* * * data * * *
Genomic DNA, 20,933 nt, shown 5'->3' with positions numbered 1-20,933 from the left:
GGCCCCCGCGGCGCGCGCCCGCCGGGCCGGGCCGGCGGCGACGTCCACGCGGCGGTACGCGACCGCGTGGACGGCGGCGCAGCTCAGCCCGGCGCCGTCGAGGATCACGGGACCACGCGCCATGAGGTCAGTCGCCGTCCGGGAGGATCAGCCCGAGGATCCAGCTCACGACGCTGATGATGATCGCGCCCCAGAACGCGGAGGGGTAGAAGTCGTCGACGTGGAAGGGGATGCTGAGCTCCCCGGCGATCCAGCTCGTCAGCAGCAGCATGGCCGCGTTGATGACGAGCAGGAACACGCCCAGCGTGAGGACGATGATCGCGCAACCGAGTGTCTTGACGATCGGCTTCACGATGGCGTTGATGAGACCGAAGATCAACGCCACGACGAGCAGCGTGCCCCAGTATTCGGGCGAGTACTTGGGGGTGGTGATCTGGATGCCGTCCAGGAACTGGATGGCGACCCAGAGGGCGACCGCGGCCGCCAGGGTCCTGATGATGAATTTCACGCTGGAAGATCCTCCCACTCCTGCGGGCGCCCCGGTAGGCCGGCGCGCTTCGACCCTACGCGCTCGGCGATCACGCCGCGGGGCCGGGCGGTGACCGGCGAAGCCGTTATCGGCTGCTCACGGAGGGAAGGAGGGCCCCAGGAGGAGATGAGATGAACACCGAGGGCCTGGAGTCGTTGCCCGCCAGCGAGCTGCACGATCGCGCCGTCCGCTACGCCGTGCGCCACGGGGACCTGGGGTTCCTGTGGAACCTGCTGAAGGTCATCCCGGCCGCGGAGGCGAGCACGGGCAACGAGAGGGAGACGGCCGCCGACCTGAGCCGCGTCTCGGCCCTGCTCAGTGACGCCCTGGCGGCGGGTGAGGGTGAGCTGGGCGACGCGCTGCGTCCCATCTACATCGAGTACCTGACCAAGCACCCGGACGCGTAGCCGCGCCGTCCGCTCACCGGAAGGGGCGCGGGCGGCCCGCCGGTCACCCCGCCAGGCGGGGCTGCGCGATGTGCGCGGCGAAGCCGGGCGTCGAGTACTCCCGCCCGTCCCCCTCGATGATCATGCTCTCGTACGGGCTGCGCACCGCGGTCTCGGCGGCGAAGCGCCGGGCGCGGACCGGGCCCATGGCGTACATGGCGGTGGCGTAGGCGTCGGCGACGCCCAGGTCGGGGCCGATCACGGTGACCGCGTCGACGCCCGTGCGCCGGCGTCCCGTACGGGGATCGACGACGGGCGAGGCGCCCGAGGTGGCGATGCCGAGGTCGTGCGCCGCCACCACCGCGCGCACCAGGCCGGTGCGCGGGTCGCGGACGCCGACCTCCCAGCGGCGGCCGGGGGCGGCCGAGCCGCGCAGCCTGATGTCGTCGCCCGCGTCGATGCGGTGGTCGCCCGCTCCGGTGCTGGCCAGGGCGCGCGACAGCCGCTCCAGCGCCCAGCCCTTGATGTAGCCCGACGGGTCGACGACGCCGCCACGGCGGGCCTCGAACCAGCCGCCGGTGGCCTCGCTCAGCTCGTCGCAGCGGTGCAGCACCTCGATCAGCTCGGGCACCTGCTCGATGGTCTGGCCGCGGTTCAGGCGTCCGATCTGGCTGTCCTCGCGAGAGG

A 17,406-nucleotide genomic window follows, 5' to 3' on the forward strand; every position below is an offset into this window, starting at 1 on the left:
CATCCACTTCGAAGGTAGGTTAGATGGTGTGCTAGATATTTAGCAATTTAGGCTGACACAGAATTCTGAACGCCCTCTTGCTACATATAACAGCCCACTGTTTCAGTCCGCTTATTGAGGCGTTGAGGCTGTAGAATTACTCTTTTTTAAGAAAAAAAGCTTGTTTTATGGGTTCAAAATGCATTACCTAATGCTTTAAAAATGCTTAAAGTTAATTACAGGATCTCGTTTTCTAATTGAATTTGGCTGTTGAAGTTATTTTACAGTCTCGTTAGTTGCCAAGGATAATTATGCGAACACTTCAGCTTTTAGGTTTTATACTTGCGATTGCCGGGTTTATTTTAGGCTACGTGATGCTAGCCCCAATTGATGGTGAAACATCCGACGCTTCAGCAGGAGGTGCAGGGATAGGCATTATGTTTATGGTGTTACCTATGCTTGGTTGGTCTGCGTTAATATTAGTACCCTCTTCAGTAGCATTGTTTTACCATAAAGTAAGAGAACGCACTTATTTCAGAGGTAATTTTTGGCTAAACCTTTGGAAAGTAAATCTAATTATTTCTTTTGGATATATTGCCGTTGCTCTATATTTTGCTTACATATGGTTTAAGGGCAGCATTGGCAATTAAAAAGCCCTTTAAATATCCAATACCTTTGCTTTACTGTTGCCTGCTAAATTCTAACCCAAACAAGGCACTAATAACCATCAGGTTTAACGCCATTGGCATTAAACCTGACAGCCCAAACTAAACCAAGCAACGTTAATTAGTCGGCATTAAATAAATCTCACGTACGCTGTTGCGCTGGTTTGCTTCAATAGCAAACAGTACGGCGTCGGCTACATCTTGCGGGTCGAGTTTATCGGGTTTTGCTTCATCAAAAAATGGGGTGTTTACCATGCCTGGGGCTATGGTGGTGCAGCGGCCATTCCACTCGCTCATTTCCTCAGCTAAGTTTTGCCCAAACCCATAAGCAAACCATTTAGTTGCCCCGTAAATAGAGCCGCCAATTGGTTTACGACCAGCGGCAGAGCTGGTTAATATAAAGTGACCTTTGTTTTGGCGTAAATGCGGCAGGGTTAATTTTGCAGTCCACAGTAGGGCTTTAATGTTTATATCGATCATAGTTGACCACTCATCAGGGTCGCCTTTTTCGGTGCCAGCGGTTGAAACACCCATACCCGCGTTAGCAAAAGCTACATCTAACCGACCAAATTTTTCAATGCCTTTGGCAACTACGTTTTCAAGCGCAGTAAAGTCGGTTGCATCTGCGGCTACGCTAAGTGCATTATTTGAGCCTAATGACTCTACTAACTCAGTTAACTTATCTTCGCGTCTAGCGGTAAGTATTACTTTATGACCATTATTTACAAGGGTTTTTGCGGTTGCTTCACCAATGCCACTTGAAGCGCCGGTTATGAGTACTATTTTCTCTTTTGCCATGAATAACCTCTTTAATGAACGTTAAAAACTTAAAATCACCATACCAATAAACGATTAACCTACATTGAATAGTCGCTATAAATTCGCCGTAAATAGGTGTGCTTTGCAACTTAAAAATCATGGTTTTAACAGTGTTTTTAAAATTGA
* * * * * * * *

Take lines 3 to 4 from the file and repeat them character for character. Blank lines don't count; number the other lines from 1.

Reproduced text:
A 17,406-nucleotide genomic window follows, 5' to 3' on the forward strand; every position below is an offset into this window, starting at 1 on the left:
CATCCACTTCGAAGGTAGGTTAGATGGTGTGCTAGATATTTAGCAATTTAGGCTGACACAGAATTCTGAACGCCCTCTTGCTACATATAACAGCCCACTGTTTCAGTCCGCTTATTGAGGCGTTGAGGCTGTAGAATTACTCTTTTTTAAGAAAAAAAGCTTGTTTTATGGGTTCAAAATGCATTACCTAATGCTTTAAAAATGCTTAAAGTTAATTACAGGATCTCGTTTTCTAATTGAATTTGGCTGTTGAAGTTATTTTACAGTCTCGTTAGTTGCCAAGGATAATTATGCGAACACTTCAGCTTTTAGGTTTTATACTTGCGATTGCCGGGTTTATTTTAGGCTACGTGATGCTAGCCCCAATTGATGGTGAAACATCCGACGCTTCAGCAGGAGGTGCAGGGATAGGCATTATGTTTATGGTGTTACCTATGCTTGGTTGGTCTGCGTTAATATTAGTACCCTCTTCAGTAGCATTGTTTTACCATAAAGTAAGAGAACGCACTTATTTCAGAGGTAATTTTTGGCTAAACCTTTGGAAAGTAAATCTAATTATTTCTTTTGGATATATTGCCGTTGCTCTATATTTTGCTTACATATGGTTTAAGGGCAGCATTGGCAATTAAAAAGCCCTTTAAATATCCAATACCTTTGCTTTACTGTTGCCTGCTAAATTCTAACCCAAACAAGGCACTAATAACCATCAGGTTTAACGCCATTGGCATTAAACCTGACAGCCCAAACTAAACCAAGCAACGTTAATTAGTCGGCATTAAATAAATCTCACGTACGCTGTTGCGCTGGTTTGCTTCAATAGCAAACAGTACGGCGTCGGCTACATCTTGCGGGTCGAGTTTATCGGGTTTTGCTTCATCAAAAAATGGGGTGTTTACCATGCCTGGGGCTATGGTGGTGCAGCGGCCATTCCACTCGCTCATTTCCTCAGCTAAGTTTTGCCCAAACCCATAAGCAAACCATTTAGTTGCCCCGTAAATAGAGCCGCCAATTGGTTTACGACCAGCGGCAGAGCTGGTTAATATAAAGTGACCTTTGTTTTGGCGTAAATGCGGCAGGGTTAATTTTGCAGTCCACAGTAGGGCTTTAATGTTTATATCGATCATAGTTGACCACTCATCAGGGTCGCCTTTTTCGGTGCCAGCGGTTGAAACACCCATACCCGCGTTAGCAAAAGCTACATCTAACCGACCAAATTTTTCAATGCCTTTGGCAACTACGTTTTCAAGCGCAGTAAAGTCGGTTGCATCTGCGGCTACGCTAAGTGCATTATTTGAGCCTAATGACTCTACTAACTCAGTTAACTTATCTTCGCGTCTAGCGGTAAGTATTACTTTATGACCATTATTTACAAGGGTTTTTGCGGTTGCTTCACCAATGCCACTTGAAGCGCCGGTTATGAGTACTATTTTCTCTTTTGCCATGAATAACCTCTTTAATGAACGTTAAAAACTTAAAATCACCATACCAATAAACGATTAACCTACATTGAATAGTCGCTATAAATTCGCCGTAAATAGGTGTGCTTTGCAACTTAAAAATCATGGTTTTAACAGTGTTTTTAAAATTGA